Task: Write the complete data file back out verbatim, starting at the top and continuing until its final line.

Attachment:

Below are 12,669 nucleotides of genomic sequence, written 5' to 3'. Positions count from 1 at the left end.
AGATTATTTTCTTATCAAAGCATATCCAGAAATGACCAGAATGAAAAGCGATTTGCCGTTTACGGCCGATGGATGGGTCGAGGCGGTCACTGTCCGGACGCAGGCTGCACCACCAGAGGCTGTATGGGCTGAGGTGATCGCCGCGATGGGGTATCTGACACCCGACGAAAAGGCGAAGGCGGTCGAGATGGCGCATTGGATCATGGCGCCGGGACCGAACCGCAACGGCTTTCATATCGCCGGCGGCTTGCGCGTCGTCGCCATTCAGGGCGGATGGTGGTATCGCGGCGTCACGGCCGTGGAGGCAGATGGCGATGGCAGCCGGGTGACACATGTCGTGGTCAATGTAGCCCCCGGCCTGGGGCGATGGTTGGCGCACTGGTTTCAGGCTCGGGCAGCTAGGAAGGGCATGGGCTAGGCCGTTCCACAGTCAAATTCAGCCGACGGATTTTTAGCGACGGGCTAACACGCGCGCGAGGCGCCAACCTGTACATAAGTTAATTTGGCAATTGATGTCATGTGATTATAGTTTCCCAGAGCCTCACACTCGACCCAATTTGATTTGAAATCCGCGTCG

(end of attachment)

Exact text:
Below are 12,669 nucleotides of genomic sequence, written 5' to 3'. Positions count from 1 at the left end.
AGATTATTTTCTTATCAAAGCATATCCAGAAATGACCAGAATGAAAAGCGATTTGCCGTTTACGGCCGATGGATGGGTCGAGGCGGTCACTGTCCGGACGCAGGCTGCACCACCAGAGGCTGTATGGGCTGAGGTGATCGCCGCGATGGGGTATCTGACACCCGACGAAAAGGCGAAGGCGGTCGAGATGGCGCATTGGATCATGGCGCCGGGACCGAACCGCAACGGCTTTCATATCGCCGGCGGCTTGCGCGTCGTCGCCATTCAGGGCGGATGGTGGTATCGCGGCGTCACGGCCGTGGAGGCAGATGGCGATGGCAGCCGGGTGACACATGTCGTGGTCAATGTAGCCCCCGGCCTGGGGCGATGGTTGGCGCACTGGTTTCAGGCTCGGGCAGCTAGGAAGGGCATGGGCTAGGCCGTTCCACAGTCAAATTCAGCCGACGGATTTTTAGCGACGGGCTAACACGCGCGCGAGGCGCCAACCTGTACATAAGTTAATTTGGCAATTGATGTCATGTGATTATAGTTTCCCAGAGCCTCACACTCGACCCAATTTGATTTGAAATCCGCGTCG